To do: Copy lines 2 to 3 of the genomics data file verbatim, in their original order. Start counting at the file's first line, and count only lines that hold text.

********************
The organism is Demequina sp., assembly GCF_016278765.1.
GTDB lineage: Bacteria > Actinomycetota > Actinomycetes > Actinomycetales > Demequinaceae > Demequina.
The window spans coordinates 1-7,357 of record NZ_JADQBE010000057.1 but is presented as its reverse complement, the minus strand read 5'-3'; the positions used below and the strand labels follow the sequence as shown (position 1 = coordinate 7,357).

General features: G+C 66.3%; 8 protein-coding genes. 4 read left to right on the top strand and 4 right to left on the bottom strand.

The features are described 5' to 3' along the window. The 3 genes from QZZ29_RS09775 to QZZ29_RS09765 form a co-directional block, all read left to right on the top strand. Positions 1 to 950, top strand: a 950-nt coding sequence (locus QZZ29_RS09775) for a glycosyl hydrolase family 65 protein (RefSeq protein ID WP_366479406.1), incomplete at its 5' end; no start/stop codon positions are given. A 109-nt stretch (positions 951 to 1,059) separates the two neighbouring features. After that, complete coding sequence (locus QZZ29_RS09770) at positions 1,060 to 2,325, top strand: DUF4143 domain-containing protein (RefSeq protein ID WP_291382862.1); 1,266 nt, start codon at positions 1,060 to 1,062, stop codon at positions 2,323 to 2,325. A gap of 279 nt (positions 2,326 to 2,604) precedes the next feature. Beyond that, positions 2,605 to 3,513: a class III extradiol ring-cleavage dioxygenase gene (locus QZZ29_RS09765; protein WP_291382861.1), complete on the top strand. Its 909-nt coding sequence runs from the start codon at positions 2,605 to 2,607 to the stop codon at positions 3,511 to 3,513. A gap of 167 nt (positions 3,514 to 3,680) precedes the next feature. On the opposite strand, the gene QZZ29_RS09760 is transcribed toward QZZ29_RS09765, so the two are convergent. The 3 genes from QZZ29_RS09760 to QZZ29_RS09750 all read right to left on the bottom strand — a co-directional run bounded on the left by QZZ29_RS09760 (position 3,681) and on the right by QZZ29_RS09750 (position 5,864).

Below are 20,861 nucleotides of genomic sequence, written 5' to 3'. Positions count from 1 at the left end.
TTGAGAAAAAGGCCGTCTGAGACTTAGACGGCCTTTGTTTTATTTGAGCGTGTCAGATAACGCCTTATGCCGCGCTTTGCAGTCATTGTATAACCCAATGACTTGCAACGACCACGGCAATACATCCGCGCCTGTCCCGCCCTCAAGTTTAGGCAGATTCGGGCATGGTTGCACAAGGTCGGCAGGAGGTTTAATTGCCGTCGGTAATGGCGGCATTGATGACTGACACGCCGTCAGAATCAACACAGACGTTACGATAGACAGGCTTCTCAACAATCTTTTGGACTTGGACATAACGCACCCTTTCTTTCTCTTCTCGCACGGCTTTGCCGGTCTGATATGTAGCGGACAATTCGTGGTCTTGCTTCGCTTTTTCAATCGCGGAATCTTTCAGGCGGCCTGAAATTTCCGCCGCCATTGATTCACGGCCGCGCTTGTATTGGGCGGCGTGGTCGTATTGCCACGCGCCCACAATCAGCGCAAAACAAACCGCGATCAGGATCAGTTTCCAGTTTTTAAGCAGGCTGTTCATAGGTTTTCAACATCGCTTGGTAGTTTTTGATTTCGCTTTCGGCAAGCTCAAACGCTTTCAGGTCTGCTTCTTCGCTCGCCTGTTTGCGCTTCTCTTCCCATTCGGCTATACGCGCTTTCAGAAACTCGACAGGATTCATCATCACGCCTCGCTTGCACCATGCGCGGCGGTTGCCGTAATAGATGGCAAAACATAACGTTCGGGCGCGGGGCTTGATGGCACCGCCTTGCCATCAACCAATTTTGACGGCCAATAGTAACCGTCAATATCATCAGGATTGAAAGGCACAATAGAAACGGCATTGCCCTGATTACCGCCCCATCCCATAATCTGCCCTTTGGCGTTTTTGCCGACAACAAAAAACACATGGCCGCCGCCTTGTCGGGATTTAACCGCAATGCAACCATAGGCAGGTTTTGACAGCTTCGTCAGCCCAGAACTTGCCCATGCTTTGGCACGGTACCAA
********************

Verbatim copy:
GTDB lineage: Bacteria > Actinomycetota > Actinomycetes > Actinomycetales > Demequinaceae > Demequina.
The window spans coordinates 1-7,357 of record NZ_JADQBE010000057.1 but is presented as its reverse complement, the minus strand read 5'-3'; the positions used below and the strand labels follow the sequence as shown (position 1 = coordinate 7,357).